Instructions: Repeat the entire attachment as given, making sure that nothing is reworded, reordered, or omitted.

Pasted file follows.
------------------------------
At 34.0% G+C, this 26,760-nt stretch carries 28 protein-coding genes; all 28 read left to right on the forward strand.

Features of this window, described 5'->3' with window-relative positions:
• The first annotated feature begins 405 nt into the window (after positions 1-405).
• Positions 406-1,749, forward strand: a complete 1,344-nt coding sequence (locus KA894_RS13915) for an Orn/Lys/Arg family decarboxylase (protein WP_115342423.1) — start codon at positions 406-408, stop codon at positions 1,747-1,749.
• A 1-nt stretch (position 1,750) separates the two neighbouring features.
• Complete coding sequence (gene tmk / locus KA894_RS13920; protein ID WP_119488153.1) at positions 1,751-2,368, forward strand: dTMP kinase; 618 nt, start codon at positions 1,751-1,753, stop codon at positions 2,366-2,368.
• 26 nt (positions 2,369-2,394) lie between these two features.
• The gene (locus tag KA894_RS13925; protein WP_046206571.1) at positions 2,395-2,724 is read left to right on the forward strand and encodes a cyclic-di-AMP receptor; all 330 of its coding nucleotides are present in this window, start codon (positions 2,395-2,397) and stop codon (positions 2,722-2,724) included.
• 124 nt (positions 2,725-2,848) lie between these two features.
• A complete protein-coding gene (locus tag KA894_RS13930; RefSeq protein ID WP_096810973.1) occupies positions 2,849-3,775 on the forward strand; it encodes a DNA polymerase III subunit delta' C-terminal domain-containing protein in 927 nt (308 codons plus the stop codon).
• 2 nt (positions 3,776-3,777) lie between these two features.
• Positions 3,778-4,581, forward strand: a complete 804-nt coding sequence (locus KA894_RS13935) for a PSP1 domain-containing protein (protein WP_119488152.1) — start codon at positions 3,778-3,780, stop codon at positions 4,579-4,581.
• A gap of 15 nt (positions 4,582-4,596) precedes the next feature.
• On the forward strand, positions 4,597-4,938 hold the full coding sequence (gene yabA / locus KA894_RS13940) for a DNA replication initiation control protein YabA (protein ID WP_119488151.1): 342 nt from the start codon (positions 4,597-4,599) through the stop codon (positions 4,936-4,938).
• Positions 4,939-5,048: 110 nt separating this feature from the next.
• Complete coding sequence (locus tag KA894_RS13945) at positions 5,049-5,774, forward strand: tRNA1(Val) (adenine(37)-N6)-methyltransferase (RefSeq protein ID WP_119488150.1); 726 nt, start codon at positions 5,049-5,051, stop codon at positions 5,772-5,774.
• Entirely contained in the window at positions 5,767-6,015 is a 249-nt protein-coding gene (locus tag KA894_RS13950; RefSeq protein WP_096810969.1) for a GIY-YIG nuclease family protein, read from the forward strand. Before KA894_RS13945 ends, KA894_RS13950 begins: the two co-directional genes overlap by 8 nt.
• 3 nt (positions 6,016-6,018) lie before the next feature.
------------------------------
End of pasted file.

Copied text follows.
At 34.0% G+C, this 26,760-nt stretch carries 28 protein-coding genes; all 28 read left to right on the forward strand.

Features of this window, described 5'->3' with window-relative positions:
• The first annotated feature begins 405 nt into the window (after positions 1-405).
• Positions 406-1,749, forward strand: a complete 1,344-nt coding sequence (locus KA894_RS13915) for an Orn/Lys/Arg family decarboxylase (protein WP_115342423.1) — start codon at positions 406-408, stop codon at positions 1,747-1,749.
• A 1-nt stretch (position 1,750) separates the two neighbouring features.
• Complete coding sequence (gene tmk / locus KA894_RS13920; protein ID WP_119488153.1) at positions 1,751-2,368, forward strand: dTMP kinase; 618 nt, start codon at positions 1,751-1,753, stop codon at positions 2,366-2,368.
• 26 nt (positions 2,369-2,394) lie between these two features.
• The gene (locus tag KA894_RS13925; protein WP_046206571.1) at positions 2,395-2,724 is read left to right on the forward strand and encodes a cyclic-di-AMP receptor; all 330 of its coding nucleotides are present in this window, start codon (positions 2,395-2,397) and stop codon (positions 2,722-2,724) included.
• 124 nt (positions 2,725-2,848) lie between these two features.
• A complete protein-coding gene (locus tag KA894_RS13930; RefSeq protein ID WP_096810973.1) occupies positions 2,849-3,775 on the forward strand; it encodes a DNA polymerase III subunit delta' C-terminal domain-containing protein in 927 nt (308 codons plus the stop codon).
• 2 nt (positions 3,776-3,777) lie between these two features.
• Positions 3,778-4,581, forward strand: a complete 804-nt coding sequence (locus KA894_RS13935) for a PSP1 domain-containing protein (protein WP_119488152.1) — start codon at positions 3,778-3,780, stop codon at positions 4,579-4,581.
• A gap of 15 nt (positions 4,582-4,596) precedes the next feature.
• On the forward strand, positions 4,597-4,938 hold the full coding sequence (gene yabA / locus KA894_RS13940) for a DNA replication initiation control protein YabA (protein ID WP_119488151.1): 342 nt from the start codon (positions 4,597-4,599) through the stop codon (positions 4,936-4,938).
• Positions 4,939-5,048: 110 nt separating this feature from the next.
• Complete coding sequence (locus tag KA894_RS13945) at positions 5,049-5,774, forward strand: tRNA1(Val) (adenine(37)-N6)-methyltransferase (RefSeq protein ID WP_119488150.1); 726 nt, start codon at positions 5,049-5,051, stop codon at positions 5,772-5,774.
• Entirely contained in the window at positions 5,767-6,015 is a 249-nt protein-coding gene (locus tag KA894_RS13950; RefSeq protein WP_096810969.1) for a GIY-YIG nuclease family protein, read from the forward strand. Before KA894_RS13945 ends, KA894_RS13950 begins: the two co-directional genes overlap by 8 nt.
• 3 nt (positions 6,016-6,018) lie before the next feature.